Winter wheat harvest should soon be completed across much of the country, but in Scotland growers are only 5-10% through their wheat and spring barley.
More rain in Essex this morning was preventing Peter Wombwell from making a start on his organic spring wheat for a few days, but the rest of his wheat was all in the barn.
And harvest was almost finished in Kent, where Mike Wilkinson’s wheat yields were almost 1t/ha (0.4t/acre) down, at less than 10t/ha (4t/acre). Where milling wheat had been harvested before the rain the quality was good, he said.
In Shropshire Guy Davies hoped to finish his winter wheat today (August 24) and tie up the 28ha (70 acres) of Cocktail spring barley tomorrow.
Although wheat yields were about 1.2t/ha (0.5t/acre) down, Mr Davies was very pleased with his winter barley and rape, which averaged 9-10t/ha (3.6-4t/acre), and 4.1-4.6t/ha (1.65-1.85t/acre), respectively.
Oilseed rape also did better than expected at John Moss’s Howton Farm in Cornwall. He was cutting a disappointing crop of Alchemy winter wheat today (August 24) and was about 80% through harvest – about normal for this time of year.
But in Scotland harvest was a week to 10 days behind normal, and Glencore trader Ian Simpson reckoned it would take to the end of September to tie up. Farmers were about 5-10% into their spring barley and wheat, and yields so far looked about average, he said.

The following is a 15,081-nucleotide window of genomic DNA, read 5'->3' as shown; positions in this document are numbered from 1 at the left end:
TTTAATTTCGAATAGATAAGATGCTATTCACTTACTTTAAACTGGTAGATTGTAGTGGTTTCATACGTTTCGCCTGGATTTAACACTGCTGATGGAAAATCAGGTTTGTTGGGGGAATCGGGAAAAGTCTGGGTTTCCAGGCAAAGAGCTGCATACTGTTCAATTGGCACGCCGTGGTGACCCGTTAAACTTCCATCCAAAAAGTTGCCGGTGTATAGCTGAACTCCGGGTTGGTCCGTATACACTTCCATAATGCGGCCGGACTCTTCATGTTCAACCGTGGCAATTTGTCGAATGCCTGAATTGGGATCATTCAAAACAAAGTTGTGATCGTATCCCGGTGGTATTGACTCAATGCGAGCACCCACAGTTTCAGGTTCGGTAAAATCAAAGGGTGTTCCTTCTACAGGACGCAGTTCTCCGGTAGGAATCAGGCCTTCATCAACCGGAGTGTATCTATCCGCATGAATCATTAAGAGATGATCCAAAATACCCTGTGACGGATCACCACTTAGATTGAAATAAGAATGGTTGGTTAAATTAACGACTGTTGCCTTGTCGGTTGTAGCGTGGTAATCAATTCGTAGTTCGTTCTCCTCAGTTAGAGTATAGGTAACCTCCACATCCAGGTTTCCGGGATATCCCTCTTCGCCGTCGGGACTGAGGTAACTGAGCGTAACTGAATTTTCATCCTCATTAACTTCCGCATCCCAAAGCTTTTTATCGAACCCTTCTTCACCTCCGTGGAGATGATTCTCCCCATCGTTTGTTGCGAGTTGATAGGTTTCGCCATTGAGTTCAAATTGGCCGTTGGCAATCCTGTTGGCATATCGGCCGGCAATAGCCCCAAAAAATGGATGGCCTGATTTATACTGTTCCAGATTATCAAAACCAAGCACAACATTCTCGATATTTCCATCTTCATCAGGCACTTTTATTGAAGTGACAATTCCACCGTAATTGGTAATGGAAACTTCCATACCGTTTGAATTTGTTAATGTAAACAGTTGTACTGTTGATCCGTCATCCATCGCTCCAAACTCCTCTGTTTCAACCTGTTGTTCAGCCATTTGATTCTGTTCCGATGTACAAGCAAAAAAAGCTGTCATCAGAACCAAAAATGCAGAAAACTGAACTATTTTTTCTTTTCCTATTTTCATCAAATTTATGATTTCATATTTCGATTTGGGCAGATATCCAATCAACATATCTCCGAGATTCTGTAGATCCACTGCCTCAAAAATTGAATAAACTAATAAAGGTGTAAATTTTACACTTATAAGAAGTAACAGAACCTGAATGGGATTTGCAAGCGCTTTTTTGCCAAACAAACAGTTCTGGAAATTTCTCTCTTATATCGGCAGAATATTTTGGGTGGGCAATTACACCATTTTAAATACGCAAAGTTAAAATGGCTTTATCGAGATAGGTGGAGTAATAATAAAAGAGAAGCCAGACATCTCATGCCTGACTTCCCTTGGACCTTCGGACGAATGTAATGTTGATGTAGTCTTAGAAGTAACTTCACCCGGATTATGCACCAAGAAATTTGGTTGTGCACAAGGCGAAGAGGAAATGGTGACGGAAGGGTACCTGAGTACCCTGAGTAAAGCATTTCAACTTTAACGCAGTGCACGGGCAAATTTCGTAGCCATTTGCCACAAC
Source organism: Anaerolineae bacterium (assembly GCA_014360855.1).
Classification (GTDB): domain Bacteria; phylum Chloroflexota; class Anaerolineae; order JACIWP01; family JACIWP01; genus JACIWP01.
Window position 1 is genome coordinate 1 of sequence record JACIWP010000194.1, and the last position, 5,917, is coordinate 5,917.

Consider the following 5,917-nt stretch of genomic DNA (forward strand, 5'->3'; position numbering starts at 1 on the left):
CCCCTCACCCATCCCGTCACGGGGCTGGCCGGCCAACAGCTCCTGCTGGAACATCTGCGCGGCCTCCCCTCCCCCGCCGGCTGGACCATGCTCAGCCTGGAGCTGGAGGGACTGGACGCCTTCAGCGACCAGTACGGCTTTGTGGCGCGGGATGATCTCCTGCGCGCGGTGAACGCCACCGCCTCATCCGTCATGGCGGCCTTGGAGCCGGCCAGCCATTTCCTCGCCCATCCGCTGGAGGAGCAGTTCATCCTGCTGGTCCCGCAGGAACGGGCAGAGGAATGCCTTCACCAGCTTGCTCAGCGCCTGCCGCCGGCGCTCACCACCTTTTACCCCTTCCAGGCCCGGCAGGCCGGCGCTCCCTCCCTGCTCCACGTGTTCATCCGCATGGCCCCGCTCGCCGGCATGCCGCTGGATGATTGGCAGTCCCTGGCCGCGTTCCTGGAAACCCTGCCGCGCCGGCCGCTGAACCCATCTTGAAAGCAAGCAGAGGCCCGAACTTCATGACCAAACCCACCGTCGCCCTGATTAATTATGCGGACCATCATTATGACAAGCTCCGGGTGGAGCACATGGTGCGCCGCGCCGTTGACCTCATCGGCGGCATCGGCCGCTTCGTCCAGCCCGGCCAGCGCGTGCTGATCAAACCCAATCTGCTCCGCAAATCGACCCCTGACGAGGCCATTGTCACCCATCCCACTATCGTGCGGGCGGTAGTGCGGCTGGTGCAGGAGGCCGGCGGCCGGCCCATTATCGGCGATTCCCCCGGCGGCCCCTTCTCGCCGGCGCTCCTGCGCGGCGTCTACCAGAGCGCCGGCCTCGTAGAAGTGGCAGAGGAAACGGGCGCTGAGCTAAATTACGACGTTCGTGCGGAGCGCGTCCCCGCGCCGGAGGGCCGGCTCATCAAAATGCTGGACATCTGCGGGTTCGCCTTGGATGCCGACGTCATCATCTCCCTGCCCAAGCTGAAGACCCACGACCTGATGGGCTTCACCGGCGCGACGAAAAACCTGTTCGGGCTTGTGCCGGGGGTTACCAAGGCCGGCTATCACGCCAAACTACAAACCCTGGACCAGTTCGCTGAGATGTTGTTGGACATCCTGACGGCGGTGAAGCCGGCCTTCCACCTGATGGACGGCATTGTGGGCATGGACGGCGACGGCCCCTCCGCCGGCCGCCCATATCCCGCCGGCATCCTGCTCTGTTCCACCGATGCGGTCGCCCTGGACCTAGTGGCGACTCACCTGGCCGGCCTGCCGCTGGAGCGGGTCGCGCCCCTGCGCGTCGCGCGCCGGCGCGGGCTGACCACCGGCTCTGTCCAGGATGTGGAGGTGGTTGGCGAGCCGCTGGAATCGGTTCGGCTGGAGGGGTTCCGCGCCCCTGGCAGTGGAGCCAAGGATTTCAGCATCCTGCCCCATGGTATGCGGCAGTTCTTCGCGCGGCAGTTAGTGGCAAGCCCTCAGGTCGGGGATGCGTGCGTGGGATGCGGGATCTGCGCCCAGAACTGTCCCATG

To read any of these reports in full, or see more from around the UK, visit FWi’s Harvest Highlights 2007.
* If you’ve got a harvest story then call us on 020 8652 4082. You can also get involved on the new FWiSpace forums where you can chat directly with other farmers and share the high and lows of this year’s challenging summer.You can also share your harvest pictures by sending them to us, to make sure they appear on our dedicated Harvest Highlights 2007 Picture Gallery.
If you prefer, we can set you up with your own gallery where you can upload pictures at any time to share them with other farmers.
We are hoping to print a selection of the best harvest pictures submitted each week in Farmers Weekly magazine. Please be aware that for use in the magazine we will need pictures to be taken using the highest quality setting on your camera.
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For more information on our varieties visit www.ragt.co.uk